An Oldie, But a Goodie

When in doubt, go old school.

This week my Seahawks have a by, which couldn’t come at a better time.  Our boy, Russel Wilson, needs to recover from some injuries that have been effecting his game.  Anyway because of the by, Paul and I decided we’d go out to breakfast.  Such a fun adventure on a Sunday morning!

However, the Dodger game that was supposed to have taken place yesterday was rained out (although we’re unfamiliar with this thing called “rain” apparently it can stop a playoff game from happening).  It was rescheduled for this morning so I made the executive decision that we’d stay in and cheer on the Blue.

Having made that decision I had no clue what I’d make because do I prepare for these kinds of impromptu changes in plans?  No, of course not.  Hence:  when in doubt, go old school.  You can’t go wrong with buttermilk biscuits and strawberry preserves (thank you Kristi Lou for the AMAZING homemade strawberry preserves).

So here we sit, full tummies, happily having enjoyed both a sweet and savory homemade breakfast.  Go Dodgers!

Southern Buttermilk Biscuits (care of


INGREDIENTS:  2 cups unbleached all-purpose flour (plus more for dusting the board), 1/4 teaspoon baking soda, 1 tablespoon baking powder (use one without aluminum), 1 teaspoon kosher salt or 1 teaspoon salt, 6 tablespoons unsalted butter (very cold), 1 cup buttermilk (approx.), 1/2 cup sugar

DIRECTIONS:  Preheat your oven to 450°F.  Combine the dry ingredients in a bowl, or in the bowl of a food processor.  Cut the butter into chunks and cut into the flour until it resembles course meal.  If using a food processor, just pulse a few times until this consistency is achieved.  Add the buttermilk and mix JUST until combined.  If it appears on the dry side, add a bit more buttermilk. It should be very wet.  Turn the dough out onto a floured board.  Gently, gently PAT (do NOT roll with a rolling pin) the dough out until it’s about 1/2″ thick. Fold the dough about 5 times, gently press the dough down to a 1 inch thick.  Use a round cutter to cut into rounds.  You can gently knead the scraps together and make a few more, but they will not be anywhere near as good as the first ones.  Place the biscuits on a cookie sheet- if you like soft sides, put them touching each other.  If you like”crusty” sides, put them about 1 inch apart- these will not rise as high as the biscuits put close together.  Bake for about 10-12 minutes- the biscuits will be a beautiful light golden brown on top and bottom.  Do not overbake.  Note: The key to real biscuits is not in the ingredients, but in the handling of the dough.  The dough must be handled as little as possible or you will have tough biscuits.  I have found that a food processor produces superior biscuits, because the ingredients stay colder and there’s less chance of overbaking.  You also must pat the dough out with your hands, lightly.  Rolling with a rolling pin is a guaranteed way to overstimulate the gluten, resulting in a tougher biscuit.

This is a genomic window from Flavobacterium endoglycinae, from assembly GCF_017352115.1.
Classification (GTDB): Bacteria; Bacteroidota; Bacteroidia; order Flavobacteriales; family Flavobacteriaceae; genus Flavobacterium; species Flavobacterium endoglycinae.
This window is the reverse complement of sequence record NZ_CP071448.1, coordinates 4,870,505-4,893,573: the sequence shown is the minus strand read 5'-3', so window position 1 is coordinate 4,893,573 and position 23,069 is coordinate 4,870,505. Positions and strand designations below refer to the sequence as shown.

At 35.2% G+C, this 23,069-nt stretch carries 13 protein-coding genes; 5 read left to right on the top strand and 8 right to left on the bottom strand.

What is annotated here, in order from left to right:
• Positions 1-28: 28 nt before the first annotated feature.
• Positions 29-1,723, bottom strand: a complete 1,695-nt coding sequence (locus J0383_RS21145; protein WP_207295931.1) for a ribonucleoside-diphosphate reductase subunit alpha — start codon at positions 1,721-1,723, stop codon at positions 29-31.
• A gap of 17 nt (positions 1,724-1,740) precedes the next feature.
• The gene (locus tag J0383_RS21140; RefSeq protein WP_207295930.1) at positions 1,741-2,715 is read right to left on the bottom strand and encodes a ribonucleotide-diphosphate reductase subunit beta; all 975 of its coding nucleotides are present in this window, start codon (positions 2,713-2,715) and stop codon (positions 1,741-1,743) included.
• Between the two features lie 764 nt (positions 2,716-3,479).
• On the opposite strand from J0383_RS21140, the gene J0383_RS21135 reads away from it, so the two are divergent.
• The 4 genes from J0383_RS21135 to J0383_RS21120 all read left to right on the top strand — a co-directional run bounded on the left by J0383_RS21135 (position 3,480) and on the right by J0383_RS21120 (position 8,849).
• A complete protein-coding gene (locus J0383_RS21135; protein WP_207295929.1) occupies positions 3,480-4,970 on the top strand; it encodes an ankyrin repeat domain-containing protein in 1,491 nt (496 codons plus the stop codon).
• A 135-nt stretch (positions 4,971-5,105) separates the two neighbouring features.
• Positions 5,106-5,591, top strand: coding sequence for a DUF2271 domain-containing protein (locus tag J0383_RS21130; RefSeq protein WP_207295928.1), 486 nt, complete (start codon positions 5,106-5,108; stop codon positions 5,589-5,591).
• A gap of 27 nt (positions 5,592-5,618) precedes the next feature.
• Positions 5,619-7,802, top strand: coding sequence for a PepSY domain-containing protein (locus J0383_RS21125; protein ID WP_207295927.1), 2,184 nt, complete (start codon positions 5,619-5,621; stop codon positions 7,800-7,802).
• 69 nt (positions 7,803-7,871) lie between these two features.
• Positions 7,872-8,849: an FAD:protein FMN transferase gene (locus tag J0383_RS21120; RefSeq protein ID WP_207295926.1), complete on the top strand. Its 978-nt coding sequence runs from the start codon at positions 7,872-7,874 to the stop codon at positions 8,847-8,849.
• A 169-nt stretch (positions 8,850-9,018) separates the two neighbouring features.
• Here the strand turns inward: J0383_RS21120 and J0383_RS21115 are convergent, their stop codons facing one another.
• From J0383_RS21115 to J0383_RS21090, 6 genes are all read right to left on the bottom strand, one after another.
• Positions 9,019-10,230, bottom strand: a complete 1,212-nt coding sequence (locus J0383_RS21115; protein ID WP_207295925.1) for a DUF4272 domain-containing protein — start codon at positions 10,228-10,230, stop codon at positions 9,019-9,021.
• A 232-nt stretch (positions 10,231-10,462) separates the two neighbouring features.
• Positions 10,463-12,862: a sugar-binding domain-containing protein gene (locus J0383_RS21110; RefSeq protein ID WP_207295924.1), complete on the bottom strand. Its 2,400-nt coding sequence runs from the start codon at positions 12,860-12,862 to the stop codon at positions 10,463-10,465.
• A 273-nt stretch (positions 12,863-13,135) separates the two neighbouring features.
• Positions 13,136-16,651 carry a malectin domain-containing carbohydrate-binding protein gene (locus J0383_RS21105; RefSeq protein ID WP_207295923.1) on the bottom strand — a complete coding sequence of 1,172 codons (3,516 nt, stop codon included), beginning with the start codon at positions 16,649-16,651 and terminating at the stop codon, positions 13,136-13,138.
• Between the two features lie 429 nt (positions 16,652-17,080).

Note 2: You can make these biscuits, cut them, put them on cookie sheets and freeze them for up to a month.  When you want fresh biscuits, simply place them frozen on the cookie sheet and bake at 450°F for about 20 minutes.

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